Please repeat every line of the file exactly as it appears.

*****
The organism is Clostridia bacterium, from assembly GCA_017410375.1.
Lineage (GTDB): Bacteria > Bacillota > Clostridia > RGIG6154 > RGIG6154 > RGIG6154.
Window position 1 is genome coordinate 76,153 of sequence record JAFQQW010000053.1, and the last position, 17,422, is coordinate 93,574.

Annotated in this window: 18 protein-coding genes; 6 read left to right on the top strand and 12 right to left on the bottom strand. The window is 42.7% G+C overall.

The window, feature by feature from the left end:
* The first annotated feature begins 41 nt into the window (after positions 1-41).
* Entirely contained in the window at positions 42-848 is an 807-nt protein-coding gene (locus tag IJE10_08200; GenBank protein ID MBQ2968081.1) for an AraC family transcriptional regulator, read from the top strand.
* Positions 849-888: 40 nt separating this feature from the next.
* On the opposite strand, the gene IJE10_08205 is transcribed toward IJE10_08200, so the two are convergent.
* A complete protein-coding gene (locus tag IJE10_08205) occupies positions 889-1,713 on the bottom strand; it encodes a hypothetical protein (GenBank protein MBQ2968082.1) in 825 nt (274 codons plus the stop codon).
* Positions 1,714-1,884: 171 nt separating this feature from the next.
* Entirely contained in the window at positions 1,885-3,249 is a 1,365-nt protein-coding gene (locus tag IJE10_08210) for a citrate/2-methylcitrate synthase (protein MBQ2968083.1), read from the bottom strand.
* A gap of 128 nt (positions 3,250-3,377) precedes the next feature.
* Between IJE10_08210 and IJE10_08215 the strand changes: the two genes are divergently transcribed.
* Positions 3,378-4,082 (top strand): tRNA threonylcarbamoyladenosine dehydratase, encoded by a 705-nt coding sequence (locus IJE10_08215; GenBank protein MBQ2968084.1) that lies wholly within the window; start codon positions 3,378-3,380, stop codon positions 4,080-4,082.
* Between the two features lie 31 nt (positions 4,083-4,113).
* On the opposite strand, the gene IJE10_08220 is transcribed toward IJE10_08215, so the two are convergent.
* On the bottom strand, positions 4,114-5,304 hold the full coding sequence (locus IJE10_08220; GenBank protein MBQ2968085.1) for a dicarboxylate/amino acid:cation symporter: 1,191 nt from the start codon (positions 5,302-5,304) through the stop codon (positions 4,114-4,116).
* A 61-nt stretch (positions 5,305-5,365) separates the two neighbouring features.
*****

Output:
The organism is Clostridia bacterium, from assembly GCA_017410375.1.
Lineage (GTDB): Bacteria > Bacillota > Clostridia > RGIG6154 > RGIG6154 > RGIG6154.
Window position 1 is genome coordinate 76,153 of sequence record JAFQQW010000053.1, and the last position, 17,422, is coordinate 93,574.

Annotated in this window: 18 protein-coding genes; 6 read left to right on the top strand and 12 right to left on the bottom strand. The window is 42.7% G+C overall.

The window, feature by feature from the left end:
* The first annotated feature begins 41 nt into the window (after positions 1-41).
* Entirely contained in the window at positions 42-848 is an 807-nt protein-coding gene (locus tag IJE10_08200; GenBank protein ID MBQ2968081.1) for an AraC family transcriptional regulator, read from the top strand.
* Positions 849-888: 40 nt separating this feature from the next.
* On the opposite strand, the gene IJE10_08205 is transcribed toward IJE10_08200, so the two are convergent.
* A complete protein-coding gene (locus tag IJE10_08205) occupies positions 889-1,713 on the bottom strand; it encodes a hypothetical protein (GenBank protein MBQ2968082.1) in 825 nt (274 codons plus the stop codon).
* Positions 1,714-1,884: 171 nt separating this feature from the next.
* Entirely contained in the window at positions 1,885-3,249 is a 1,365-nt protein-coding gene (locus tag IJE10_08210) for a citrate/2-methylcitrate synthase (protein MBQ2968083.1), read from the bottom strand.
* A gap of 128 nt (positions 3,250-3,377) precedes the next feature.
* Between IJE10_08210 and IJE10_08215 the strand changes: the two genes are divergently transcribed.
* Positions 3,378-4,082 (top strand): tRNA threonylcarbamoyladenosine dehydratase, encoded by a 705-nt coding sequence (locus IJE10_08215; GenBank protein MBQ2968084.1) that lies wholly within the window; start codon positions 3,378-3,380, stop codon positions 4,080-4,082.
* Between the two features lie 31 nt (positions 4,083-4,113).
* On the opposite strand, the gene IJE10_08220 is transcribed toward IJE10_08215, so the two are convergent.
* On the bottom strand, positions 4,114-5,304 hold the full coding sequence (locus IJE10_08220; GenBank protein MBQ2968085.1) for a dicarboxylate/amino acid:cation symporter: 1,191 nt from the start codon (positions 5,302-5,304) through the stop codon (positions 4,114-4,116).
* A 61-nt stretch (positions 5,305-5,365) separates the two neighbouring features.